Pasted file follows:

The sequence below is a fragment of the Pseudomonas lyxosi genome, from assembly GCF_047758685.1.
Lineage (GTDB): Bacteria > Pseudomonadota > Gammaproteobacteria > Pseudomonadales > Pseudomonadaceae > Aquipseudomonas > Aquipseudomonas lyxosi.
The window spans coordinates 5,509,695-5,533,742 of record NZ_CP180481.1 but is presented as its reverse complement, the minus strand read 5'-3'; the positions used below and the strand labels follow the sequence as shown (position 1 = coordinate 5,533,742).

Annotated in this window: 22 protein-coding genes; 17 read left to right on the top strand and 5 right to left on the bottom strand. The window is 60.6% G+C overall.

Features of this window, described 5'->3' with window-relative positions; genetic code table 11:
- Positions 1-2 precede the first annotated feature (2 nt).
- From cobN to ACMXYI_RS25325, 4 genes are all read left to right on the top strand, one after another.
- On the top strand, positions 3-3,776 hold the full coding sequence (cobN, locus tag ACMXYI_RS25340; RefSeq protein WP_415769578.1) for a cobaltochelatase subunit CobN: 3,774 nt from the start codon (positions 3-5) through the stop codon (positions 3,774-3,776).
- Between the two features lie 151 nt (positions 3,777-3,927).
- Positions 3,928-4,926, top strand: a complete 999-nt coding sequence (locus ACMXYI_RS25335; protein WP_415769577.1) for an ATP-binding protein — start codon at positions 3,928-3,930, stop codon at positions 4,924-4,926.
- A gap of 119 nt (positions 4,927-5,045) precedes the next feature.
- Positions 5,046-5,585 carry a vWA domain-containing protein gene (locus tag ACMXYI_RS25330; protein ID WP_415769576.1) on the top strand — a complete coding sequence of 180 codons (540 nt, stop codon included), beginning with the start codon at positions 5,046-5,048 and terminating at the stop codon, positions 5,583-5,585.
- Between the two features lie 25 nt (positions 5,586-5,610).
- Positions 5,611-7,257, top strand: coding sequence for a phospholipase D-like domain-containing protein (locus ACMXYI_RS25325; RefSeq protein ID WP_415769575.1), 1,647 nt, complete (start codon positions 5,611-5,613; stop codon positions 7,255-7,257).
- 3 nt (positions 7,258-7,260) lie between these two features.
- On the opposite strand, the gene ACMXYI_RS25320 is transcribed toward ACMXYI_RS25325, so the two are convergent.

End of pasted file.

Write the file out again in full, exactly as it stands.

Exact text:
The sequence below is a fragment of the Pseudomonas lyxosi genome, from assembly GCF_047758685.1.
Lineage (GTDB): Bacteria > Pseudomonadota > Gammaproteobacteria > Pseudomonadales > Pseudomonadaceae > Aquipseudomonas > Aquipseudomonas lyxosi.
The window spans coordinates 5,509,695-5,533,742 of record NZ_CP180481.1 but is presented as its reverse complement, the minus strand read 5'-3'; the positions used below and the strand labels follow the sequence as shown (position 1 = coordinate 5,533,742).

Annotated in this window: 22 protein-coding genes; 17 read left to right on the top strand and 5 right to left on the bottom strand. The window is 60.6% G+C overall.

Features of this window, described 5'->3' with window-relative positions; genetic code table 11:
- Positions 1-2 precede the first annotated feature (2 nt).
- From cobN to ACMXYI_RS25325, 4 genes are all read left to right on the top strand, one after another.
- On the top strand, positions 3-3,776 hold the full coding sequence (cobN, locus tag ACMXYI_RS25340; RefSeq protein WP_415769578.1) for a cobaltochelatase subunit CobN: 3,774 nt from the start codon (positions 3-5) through the stop codon (positions 3,774-3,776).
- Between the two features lie 151 nt (positions 3,777-3,927).
- Positions 3,928-4,926, top strand: a complete 999-nt coding sequence (locus ACMXYI_RS25335; protein WP_415769577.1) for an ATP-binding protein — start codon at positions 3,928-3,930, stop codon at positions 4,924-4,926.
- A gap of 119 nt (positions 4,927-5,045) precedes the next feature.
- Positions 5,046-5,585 carry a vWA domain-containing protein gene (locus tag ACMXYI_RS25330; protein ID WP_415769576.1) on the top strand — a complete coding sequence of 180 codons (540 nt, stop codon included), beginning with the start codon at positions 5,046-5,048 and terminating at the stop codon, positions 5,583-5,585.
- Between the two features lie 25 nt (positions 5,586-5,610).
- Positions 5,611-7,257, top strand: coding sequence for a phospholipase D-like domain-containing protein (locus ACMXYI_RS25325; RefSeq protein ID WP_415769575.1), 1,647 nt, complete (start codon positions 5,611-5,613; stop codon positions 7,255-7,257).
- 3 nt (positions 7,258-7,260) lie between these two features.
- On the opposite strand, the gene ACMXYI_RS25320 is transcribed toward ACMXYI_RS25325, so the two are convergent.